By omitting Wilshire from this incident, PBS paralleled one of the very worst errors by the 9/11 Commission. The commission knew of the blocking, but failed to subpoena either Miller or Rossini, although they were eager to testify. Not only did it manage to relegate the incident to a small-type endnote (number 44 on page 502), it also managed to omit Wilshire’s role in this entirely.

The issue with Wilshire is not merely that he lied repeatedly under oath to the Congressional Inquiry, but that he was involved in practically all the numerous intelligence failures before 9/11: the blocking of Miller’s cable in January 2000; the failure to tell the FBI Nawaf Alhazmi had arrived in the US with a companion in March 2000; the failure to tell the FBI al-Qaeda leader Khallad bin Attash had been identified as an associate of Almihdhar in 2001; the failure to do anything following a review of the relevant cables in May 2001; the failure to get the relevant information to the FBI before the “shouting match” meeting on 11 June; the failure to get a warrant to search Zacarias Moussaoui’s belongings, which contained evidence linking him to eleven of the hijackers, in August 2001; and the final failure to find Almihdhar and Alhazmi despite alleged searches of databases that contained multiple records of them.

“Human failure,” Jack Cloonan called it. When you look at that list, it’s not hard to figure out which human was failing, and, when you finally figure out that Wilshire knew there was going to be an attack, knew Almihdhar would probably be involved in it, and knew he was in the US, but still kept protecting him, you wonder if it was a “failure” at all. That’s why there is no way on this earth that Wilshire should have been left out.

The section on the blocking of the cable ends with no explanation. It’s not hard to figure out why Wilshire and his associates withheld the information about Almihdhar and Alhazmi from the FBI: it wanted to monitor the hijackers itself inside the US without the FBI getting in the way. The key question here is: if the CIA had the hijackers under secret surveillance in the US, how did they manage to pull it off? But this question isn’t even asked, let alone answered.

A list of stuff that was left out: one of the 1998 East African embassy bombers called the Yemen hub several times just before the bombings, what did the NSA know of that? The program came out like the CIA was cut off by the NSA from the Yemen hub, but that’s not true at all, the CIA was dealing with it from the Yemen end, likely as not they were looking at phone company records in Sana’a and knew exactly where in the US the hub was calling/being called from. Plus, Miller and Rossini lied to the Justice Department’s inspector general, was that not worth a mention?

In his book, Bamford points out that the Cole bombers called the hub, but this is omitted from the programme. Also, what about the NSA’s contradictory explanations for it’s failures? You can park a bus between “Neither the contents of the calls nor the physics of the intercepts allowed us to determine that one end of the calls was in the United States,” and “the NSA had the technical capability to report on communications with suspected terrorist facilities.”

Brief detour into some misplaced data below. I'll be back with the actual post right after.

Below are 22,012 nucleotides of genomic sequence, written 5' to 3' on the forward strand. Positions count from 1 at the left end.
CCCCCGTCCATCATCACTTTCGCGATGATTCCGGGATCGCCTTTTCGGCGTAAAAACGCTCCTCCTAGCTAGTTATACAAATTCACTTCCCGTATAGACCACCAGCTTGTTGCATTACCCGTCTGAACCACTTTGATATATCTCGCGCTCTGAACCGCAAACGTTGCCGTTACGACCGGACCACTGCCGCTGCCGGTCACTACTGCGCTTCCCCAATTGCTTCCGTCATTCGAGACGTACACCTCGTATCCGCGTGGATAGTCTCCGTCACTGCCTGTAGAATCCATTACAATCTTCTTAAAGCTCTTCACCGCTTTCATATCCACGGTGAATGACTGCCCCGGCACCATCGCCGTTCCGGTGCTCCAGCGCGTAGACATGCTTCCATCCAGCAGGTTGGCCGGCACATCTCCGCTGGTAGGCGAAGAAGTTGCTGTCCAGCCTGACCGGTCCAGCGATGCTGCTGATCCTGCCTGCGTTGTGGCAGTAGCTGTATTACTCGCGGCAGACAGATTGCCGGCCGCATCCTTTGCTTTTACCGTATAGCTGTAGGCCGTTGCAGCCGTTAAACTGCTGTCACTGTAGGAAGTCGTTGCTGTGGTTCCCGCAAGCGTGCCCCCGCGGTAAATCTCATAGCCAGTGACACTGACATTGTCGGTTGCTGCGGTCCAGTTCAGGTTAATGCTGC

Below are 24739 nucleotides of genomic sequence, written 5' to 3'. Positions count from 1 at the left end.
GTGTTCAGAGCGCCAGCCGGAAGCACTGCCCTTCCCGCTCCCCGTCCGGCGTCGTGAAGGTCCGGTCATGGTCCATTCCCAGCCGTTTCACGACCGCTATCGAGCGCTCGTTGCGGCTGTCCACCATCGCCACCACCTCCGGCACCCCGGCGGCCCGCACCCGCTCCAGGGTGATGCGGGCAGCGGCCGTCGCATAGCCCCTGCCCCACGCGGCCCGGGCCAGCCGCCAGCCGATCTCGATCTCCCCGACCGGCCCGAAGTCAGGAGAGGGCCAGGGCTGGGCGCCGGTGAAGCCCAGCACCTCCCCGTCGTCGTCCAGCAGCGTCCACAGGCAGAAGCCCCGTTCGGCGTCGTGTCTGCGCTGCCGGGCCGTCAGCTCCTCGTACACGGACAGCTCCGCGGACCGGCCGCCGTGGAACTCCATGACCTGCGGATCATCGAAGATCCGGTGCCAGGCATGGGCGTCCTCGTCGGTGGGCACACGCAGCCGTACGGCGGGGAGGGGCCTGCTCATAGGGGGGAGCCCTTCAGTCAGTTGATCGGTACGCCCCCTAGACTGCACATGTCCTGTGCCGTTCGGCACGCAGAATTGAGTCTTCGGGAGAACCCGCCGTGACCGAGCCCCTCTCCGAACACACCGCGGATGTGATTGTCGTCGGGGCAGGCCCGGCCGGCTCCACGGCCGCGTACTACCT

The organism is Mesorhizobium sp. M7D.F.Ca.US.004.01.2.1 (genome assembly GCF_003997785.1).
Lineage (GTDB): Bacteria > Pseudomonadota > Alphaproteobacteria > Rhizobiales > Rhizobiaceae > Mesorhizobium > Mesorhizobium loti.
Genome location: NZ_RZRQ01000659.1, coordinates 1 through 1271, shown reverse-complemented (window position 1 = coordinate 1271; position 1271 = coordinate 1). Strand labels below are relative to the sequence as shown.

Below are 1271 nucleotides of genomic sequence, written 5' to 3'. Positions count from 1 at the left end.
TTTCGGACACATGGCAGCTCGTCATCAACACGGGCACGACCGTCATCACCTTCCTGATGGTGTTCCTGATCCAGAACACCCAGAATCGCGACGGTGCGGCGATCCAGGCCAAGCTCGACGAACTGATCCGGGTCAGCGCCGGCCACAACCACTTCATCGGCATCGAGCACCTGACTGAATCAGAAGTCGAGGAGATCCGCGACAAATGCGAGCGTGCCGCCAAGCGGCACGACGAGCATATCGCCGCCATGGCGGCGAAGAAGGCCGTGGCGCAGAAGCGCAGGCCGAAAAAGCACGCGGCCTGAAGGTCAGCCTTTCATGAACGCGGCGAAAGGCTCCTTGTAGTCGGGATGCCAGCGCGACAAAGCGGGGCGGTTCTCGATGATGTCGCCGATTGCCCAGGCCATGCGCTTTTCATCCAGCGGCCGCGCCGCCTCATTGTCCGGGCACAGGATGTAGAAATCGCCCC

The programme says that the 9/11 Commission left the Yemen hub out of its report, but why? The commission interviewed Hayden about this and one of the interviewers (Lloyd Salvetti) then searched the NSA files for material related to 9/11. Allegedly, he only found material linking the hijackers to Iran. How did that happen?

Final point: the NSA has not even said whether it held an internal inquiry into its pre-9/11 actions. This is completely unacceptable. The Justice Department published its (rather shoddy) inquiry into the FBI’s pre-9/11 failings in full in 2006 (a redacted version was previously available). After the CIA inspector general’s report had been rewritten to take out the suggested punishment for Wilshire and his associates a redacted version of its executive summary was released in 2007. The NSA has not yet even said whether its inspector general wrote a report about its failures. Can the NSA please say whether its IG wrote a report about it?

1 Comment »

  1. To me, the most glaring omission is the complete absence and avoidance of Jamie Gorelick’s wall.

    Want to know why the FBI couldn’t get anything out of the Intelligence Community, why Rossini was afraid he’d lose his job (breaking the law) if he pushed it? Ask Ms Gorelick. Oops, sorry, she gets another pass.

    Its easy to tee off on NSA and an equally good question is why NSA didn’t pass transcripts on to Alec Station. But even if they had, CIA could not have alerted FBI, thanks to Gorelick.

    Comment by JDN — December 30, 2009 @ 9:35 am | Reply